When I reasoned it out on my own I decided that a good amount of time a day for a preschooler would be around an hour. That would be an episode of Teletubbies or Cbeebies and an episode of Dora – perfect. Some fun education and Spanish – that would also give me an hour to clean the kitchen and get something on the stove. Perfect, right? Oh and when they are older this hour should increase to maybe 2 or 3 hours a day, right?
Once I started doing some reading – it turns out that an hour’s allowance is not so reasonable and not so perfect. One expert suggested that 15 minutes four times a week for a preschooler should be sufficient. What?!!
Instead I had to promote outdoor activities and sports to spark their imaginations. Does television stunt the imagination? Well maybe having the story played in front of you is a bit of a giveaway when you consider the effort required to imagine Narnia. Gosh I loved Narnia – the ship, the jewel encrusted belly of the dragon, the awful Edmund (yes I know he was good in the end- but still…). It was read to me during my varsity holidays. I was an only child for 13 years and suddenly there was a pair of pre-school kiddies running about – and my mum turned lunch time into story time. What I’m trying to say with my aside into childhood, well my sibling’s childhood anyway – is that maybe 15 minutes is ample.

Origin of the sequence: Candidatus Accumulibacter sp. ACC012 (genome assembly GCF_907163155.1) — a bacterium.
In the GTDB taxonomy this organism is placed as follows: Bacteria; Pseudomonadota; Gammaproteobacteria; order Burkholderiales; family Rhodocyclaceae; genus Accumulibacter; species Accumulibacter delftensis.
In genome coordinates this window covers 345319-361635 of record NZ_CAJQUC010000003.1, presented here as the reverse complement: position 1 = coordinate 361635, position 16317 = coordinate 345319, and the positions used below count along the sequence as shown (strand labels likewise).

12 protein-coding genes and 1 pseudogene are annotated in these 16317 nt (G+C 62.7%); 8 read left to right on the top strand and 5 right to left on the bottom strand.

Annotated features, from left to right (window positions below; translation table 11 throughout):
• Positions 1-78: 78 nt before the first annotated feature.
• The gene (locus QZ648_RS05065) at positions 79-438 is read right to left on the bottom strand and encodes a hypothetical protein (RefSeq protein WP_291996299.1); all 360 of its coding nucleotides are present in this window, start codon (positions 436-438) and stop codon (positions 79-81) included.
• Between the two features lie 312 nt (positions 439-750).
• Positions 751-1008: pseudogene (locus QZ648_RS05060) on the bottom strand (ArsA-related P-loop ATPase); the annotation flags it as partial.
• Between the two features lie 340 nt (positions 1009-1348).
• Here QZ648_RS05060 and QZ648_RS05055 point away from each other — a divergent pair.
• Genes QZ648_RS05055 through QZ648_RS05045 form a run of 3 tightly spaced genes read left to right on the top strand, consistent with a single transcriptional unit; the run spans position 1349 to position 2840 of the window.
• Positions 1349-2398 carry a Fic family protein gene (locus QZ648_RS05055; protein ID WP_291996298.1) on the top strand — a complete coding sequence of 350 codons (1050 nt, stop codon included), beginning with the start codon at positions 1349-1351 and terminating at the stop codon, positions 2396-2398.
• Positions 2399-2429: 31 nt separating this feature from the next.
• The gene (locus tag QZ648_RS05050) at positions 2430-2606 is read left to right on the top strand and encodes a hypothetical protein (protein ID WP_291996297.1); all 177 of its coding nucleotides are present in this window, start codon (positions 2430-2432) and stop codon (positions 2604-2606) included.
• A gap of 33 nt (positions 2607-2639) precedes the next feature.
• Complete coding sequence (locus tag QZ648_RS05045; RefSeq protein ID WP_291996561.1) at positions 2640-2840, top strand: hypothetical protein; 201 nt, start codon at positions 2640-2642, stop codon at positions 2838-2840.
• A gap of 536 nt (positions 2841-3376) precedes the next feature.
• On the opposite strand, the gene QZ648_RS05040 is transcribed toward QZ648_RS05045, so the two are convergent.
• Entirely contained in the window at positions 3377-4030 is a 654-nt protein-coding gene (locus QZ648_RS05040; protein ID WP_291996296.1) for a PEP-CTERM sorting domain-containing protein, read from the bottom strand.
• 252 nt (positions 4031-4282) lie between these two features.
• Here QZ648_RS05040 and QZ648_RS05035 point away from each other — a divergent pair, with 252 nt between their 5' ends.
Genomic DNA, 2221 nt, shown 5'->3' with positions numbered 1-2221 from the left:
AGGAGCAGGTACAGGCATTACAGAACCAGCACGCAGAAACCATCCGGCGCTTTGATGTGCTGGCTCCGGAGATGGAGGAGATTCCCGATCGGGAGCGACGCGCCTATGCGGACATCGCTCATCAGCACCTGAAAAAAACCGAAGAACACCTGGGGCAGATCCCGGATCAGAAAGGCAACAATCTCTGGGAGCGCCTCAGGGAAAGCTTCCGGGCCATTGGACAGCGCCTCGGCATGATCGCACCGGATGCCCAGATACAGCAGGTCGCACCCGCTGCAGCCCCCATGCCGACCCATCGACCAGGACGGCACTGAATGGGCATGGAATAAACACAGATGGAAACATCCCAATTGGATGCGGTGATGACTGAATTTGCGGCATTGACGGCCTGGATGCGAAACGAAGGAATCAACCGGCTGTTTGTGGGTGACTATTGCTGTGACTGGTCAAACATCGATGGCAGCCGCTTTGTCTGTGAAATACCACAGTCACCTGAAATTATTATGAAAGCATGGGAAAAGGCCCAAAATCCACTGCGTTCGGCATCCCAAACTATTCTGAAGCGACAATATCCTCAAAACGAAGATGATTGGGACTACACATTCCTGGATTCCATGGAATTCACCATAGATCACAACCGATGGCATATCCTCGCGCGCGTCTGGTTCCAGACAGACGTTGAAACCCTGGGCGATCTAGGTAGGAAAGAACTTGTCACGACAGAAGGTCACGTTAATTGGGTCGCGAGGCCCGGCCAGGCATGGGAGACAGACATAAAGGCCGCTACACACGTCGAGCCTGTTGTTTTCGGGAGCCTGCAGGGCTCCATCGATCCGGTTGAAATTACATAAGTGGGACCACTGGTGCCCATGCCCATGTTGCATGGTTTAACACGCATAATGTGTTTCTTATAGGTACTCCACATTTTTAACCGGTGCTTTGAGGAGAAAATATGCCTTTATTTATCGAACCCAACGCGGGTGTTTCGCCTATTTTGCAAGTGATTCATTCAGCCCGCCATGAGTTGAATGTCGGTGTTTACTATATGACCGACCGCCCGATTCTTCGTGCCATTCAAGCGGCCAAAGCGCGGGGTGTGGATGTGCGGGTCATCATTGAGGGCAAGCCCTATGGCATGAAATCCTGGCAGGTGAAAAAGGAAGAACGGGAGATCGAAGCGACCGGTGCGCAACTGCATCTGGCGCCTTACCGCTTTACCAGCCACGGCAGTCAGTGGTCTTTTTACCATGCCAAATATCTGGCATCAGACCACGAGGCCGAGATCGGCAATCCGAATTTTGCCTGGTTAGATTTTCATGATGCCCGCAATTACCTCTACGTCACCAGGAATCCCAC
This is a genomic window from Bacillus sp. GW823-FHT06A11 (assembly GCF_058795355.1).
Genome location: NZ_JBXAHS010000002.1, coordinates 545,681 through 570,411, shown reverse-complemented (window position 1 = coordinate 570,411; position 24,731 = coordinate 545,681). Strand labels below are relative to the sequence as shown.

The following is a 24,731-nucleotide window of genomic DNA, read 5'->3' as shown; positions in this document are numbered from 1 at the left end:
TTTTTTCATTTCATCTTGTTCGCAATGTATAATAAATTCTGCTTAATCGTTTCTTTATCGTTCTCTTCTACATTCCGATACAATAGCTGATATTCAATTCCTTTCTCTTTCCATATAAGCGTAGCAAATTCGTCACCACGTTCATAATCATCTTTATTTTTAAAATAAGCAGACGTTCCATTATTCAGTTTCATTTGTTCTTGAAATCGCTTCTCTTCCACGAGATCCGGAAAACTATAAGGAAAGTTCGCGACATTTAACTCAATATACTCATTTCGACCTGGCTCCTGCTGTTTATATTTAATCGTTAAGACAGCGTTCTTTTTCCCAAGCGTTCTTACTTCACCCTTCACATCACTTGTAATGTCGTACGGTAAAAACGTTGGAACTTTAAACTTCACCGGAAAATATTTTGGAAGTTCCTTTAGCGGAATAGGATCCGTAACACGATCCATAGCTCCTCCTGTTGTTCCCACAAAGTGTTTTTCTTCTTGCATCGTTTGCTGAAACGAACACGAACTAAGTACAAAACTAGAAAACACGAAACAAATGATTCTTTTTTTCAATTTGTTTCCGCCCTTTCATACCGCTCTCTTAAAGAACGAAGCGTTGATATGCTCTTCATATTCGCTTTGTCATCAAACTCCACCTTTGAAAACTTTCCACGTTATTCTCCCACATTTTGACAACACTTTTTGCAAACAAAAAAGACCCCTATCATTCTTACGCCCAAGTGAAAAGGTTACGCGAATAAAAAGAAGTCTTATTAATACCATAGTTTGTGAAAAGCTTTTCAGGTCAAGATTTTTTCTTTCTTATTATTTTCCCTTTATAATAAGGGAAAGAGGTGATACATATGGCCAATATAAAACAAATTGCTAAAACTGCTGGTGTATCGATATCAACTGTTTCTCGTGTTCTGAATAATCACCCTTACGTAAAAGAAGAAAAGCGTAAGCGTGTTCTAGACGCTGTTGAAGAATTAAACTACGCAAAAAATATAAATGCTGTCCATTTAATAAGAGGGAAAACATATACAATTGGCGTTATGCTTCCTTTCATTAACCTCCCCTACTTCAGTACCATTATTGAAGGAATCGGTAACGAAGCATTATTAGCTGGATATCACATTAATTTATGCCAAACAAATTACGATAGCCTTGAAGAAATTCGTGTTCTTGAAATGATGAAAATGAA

I saw some worrying stat’s when I watched a documentary about obese children the other week – a child is likely to eat more while watching television than if she sat at a table and ate without telly. As an adult who has dieted most of her life, I would rather my kids have a head start on being able to detect their body’s cues as to whether they are full. So television at mealtimes is definitely a no no.
The television is not a cheap replacement for a nanny either I suppose. Darn-it. Yes every mother needs just a bit of time to herself but television is not a responsible lifeline, I say grudgingly while adjusting the rusting halo above my head. What is the solution then to keep me from tearing my hair out?
Change things round – make it an hours reading time instead of television. Getting children to like books once they’ve had the visual stimulation of television can be difficult. Persevere, restrict or cut it out completely. Seething hateful glances will soon turn to pouting frowns and stamping feet – and if you listen carefully one day you will hear a giggle. Your child will have just read something humorous and be fully engaged in their book. And you’ll think – wonderful – finally I can do the dishes, make dinner, reschedule piano practice, decide what to send for lunch tomorrow…
This entry is rather sparse on facts but Google is a vast treasure trove of information. Here are a few sites below you can take a look at for more information:
http://www.mediafamily.org/facts/facts_tvandobchild.shtml **recommended resource